N18RM Clipwing Monocoupe (Updated 10/8/2014)

A question today on the Facebook Monocoupe Aircraft Group, posted by Brent Taylor of the Antique Airplane Association, got me looking for info on The Healey Special. It’s a cold snowy day here in Northern AZ, so I had the time to do some internet sleuthing.

The Healey Special was built by Lawrence Healey of Muscatine, Iowa, in the early 60’s. Here’s a picture that appeared in Sport Aviation’s “What Our Members Are Building”:

There was a reference in The Monocoupe Flyer that the plane was built from NC38907, Serial Number AF-830. A few years later, the same section of Sport Aviation included a photo of the completed plane:

Here is a picture from The Monocoupe Flyer:
The plane is now registered as N18RM and is owned by Richard Montague of NC. Below is a picture grabbed from Airport-Data.com (the picture  links to the web site where I found the photo).




Richard wrote a letter about his experience with The Healey Special, which appeared in the June 1978 issue of The Monocoupe Flyer:

The editor is always requesting information from Club Members to help make the Newsletter more interesting to the readers. The following was received in a letter from Richard Montague of Spruce Pine, North Carolina. The Montague’s own a Clipwing with a 185 Lycoming. So the following is direct from his pen.

Technically mine is the Healey Special, supposedly a ll0 Special Replica, but really is a 90A much modified. You probably know as much about the plane as Healey built it as I do. Basically he cut down a model 90 wing, replaced the engine with a 108 hp Lycoming and humped the back (I saw a picture of it with the hump, it was awful). Apparently Healey didn’t trust the airframe. He beefed up almost everything, thick tubing, spars, ribs etc. The plane is as strong as a bridge but heavy.

After Red Nichols got the plane he put in a 150 Lycoming and returned the fuselage to its proper shape. He also cut down the tail but not as much as the 110 Specials. After a couple of years Red put the bigger engine in it. He said that was a mistake, that it ruined a good airplane, it cut the range, added to the weight and caused handling to deteriorate. Climb of course was great but it didn’t help the cruise a whole lot. With the 150 engine and a C/S prop Red cruised about 150 mph, with the present engine I don’t cruise much faster. At over about 160 mph the noise gets much louder and fuel consumption is high. The fat wing also begins to get so much lift it is necessary to hold the nose down quite a bit. I am seriously considering dropping back to a 160 horse engine with c/s prop. Buddy Anderson had a 160 in a 90AL with the standard wing and I really think that is the best engine for it (unless of course you can put a radial on it). If my current effort to cure my cooling problem (which has cost me an engine major) doesn’t work I’ll go back to a smaller engine. Of course,that will make me miss the fun of that extra power.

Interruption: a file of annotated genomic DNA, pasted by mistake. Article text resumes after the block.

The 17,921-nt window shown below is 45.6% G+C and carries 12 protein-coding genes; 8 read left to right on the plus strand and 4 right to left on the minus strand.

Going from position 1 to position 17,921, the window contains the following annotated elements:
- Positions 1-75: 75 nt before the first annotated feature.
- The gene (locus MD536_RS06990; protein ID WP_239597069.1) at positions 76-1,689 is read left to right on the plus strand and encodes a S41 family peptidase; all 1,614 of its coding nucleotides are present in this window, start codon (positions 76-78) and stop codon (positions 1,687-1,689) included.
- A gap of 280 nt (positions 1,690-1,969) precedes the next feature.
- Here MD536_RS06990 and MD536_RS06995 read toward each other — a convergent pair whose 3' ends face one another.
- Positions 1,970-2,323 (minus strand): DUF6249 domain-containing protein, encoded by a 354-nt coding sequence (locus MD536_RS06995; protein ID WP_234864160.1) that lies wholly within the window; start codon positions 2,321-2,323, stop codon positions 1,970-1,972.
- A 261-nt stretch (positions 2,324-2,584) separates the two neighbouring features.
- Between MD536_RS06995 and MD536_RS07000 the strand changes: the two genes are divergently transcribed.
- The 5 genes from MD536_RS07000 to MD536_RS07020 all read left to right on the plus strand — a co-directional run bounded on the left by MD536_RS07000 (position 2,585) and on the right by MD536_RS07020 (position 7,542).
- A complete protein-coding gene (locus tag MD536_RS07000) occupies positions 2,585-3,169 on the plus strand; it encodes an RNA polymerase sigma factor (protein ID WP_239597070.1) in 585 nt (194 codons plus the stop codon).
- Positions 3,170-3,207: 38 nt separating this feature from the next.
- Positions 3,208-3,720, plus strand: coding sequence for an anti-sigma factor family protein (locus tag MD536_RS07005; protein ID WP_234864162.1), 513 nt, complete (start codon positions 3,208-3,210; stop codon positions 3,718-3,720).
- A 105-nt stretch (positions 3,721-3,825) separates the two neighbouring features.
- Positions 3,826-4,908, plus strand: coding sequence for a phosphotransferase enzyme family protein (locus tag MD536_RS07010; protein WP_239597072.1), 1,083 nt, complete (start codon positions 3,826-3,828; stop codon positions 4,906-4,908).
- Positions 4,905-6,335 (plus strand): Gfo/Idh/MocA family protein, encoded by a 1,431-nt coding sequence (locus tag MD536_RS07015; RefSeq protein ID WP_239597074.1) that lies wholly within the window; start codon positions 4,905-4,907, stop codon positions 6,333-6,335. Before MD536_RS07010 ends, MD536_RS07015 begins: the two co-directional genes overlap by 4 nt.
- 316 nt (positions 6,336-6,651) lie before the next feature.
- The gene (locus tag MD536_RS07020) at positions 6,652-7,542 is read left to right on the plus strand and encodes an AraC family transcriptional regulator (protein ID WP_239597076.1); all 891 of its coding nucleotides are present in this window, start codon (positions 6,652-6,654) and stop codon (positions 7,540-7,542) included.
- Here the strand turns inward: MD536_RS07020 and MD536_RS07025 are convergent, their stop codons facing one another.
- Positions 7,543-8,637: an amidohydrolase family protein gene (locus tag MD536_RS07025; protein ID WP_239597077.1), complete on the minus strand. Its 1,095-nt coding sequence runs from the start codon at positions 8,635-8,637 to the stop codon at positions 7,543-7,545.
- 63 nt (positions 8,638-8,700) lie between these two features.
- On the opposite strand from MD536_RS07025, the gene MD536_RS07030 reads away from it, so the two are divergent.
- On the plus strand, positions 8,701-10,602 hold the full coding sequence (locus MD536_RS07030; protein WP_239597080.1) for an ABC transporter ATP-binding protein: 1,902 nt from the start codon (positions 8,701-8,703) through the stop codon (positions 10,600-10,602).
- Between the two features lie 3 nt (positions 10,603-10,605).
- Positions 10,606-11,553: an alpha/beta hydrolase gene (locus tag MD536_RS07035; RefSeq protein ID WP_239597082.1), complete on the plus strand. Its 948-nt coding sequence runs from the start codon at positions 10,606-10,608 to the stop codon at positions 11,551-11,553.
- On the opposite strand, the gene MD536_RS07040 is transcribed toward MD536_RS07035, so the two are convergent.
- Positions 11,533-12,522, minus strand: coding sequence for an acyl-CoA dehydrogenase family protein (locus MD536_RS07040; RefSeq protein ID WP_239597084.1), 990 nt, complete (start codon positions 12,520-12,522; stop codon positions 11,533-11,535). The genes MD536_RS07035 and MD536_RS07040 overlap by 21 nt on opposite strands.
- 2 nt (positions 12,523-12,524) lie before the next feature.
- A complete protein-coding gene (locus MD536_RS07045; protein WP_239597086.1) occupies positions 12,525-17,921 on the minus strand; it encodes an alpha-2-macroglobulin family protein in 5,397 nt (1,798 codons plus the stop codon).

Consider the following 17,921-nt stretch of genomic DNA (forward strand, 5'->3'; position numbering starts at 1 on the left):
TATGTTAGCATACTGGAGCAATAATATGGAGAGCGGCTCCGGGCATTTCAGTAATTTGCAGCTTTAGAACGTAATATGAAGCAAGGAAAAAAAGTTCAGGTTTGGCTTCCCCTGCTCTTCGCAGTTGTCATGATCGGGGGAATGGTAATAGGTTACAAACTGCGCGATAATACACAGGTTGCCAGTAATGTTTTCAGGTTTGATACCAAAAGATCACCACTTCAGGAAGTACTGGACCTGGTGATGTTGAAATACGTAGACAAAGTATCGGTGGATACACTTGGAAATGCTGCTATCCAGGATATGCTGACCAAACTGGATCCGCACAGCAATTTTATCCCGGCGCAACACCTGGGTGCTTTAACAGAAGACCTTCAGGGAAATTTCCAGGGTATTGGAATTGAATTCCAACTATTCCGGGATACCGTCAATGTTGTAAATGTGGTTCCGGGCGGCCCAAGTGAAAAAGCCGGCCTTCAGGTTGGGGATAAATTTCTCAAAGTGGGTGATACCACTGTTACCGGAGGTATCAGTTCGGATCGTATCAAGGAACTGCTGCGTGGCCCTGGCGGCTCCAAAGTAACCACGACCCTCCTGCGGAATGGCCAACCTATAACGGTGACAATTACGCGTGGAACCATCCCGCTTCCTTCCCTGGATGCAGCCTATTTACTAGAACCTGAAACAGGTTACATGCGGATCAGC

Now for the sweaty palms art of flying. On take off full throttle requires full rudder but its off so quick its no problem, unless you have a crosswind in which case you can use less throttle. Climb with two, 200 lb. people is a bit better than 2000 fpm. Alone with light fuel, I have timed it at 3000+ fpm, but thats bad for the cooling, I usually use 110 mph-120mph at about 2000 fpm.

Normal cruise at low power is 155 indicated, (my airspeed indicator seems to be reasonably accurate) with the top speed a shade less than 180 indicated at 7,500′ ft. The fastest I’ve had it is 240 while passing a Beech Baron, well yes, I did use a bit of a downhill run. The plane is naturally unstable and must be flown constantly. When I let go of the controls it wanders off at random into leisurely aerobatics. The ailerons are stiff but the rudder and elevators are light. Controls are very sensitive and aerobatics are easy, at least my limited act of loops,rolls and hammerheads. It does a very poor snap, it seems to go almost flat in the air, whip around the nose and the recovery is awkward. Power off stalls are sudden but straight if all controls are centered, any control deflection means dropping a wing. Power on stalls are fun, the entry is almost like the entry to a hammerhead, the break is a sudden snap to the left and a quick rudder is needed to avert a spin. I’m quite hesitant about spins, no one advises them in the 110 Specials with the 185 Warners and although mine has been spun I’m a bit leery of going more than one turn.

On the approach I use power and hold about 100 mph (power off at 100 yields a sink rate of a lead wedge) and 90 across the fence. Touchdown is at 75-80 mph. Below 100 the ailerons are wishful thinking, it takes a quick shot of power to get a decent response. On grass the rollout is fairly easy, but on pavement it is quite exciting. The brakes are totally inadequate.

The plane is a lot of fun but you must stay on it constantly, you never get to the point that you feel casual with the plane. Every time I line up to take off, there is always a slight tightness in the chest and a dryness in the mouth (kind of like when you steal the hub caps off a police car). A Clipwing Monocoupe is a whole different breed of plane, a joy full terror. I agree with John McCullough, I’d never suggest anyone to get a Clipwing Monocoupe but I wouldn’t take anything for mine.

UPDATED 3/27/2014:

Mary Montague posted the following picture of N18RM on the Monocoupe Aircraft group on Facebook on 3/26/2014 and mentioned that the airplane was at 7A8.

N18RM clipwing Monocoupe


UPDATED: 10/8/2014

New pictures posted on Facebook this week:




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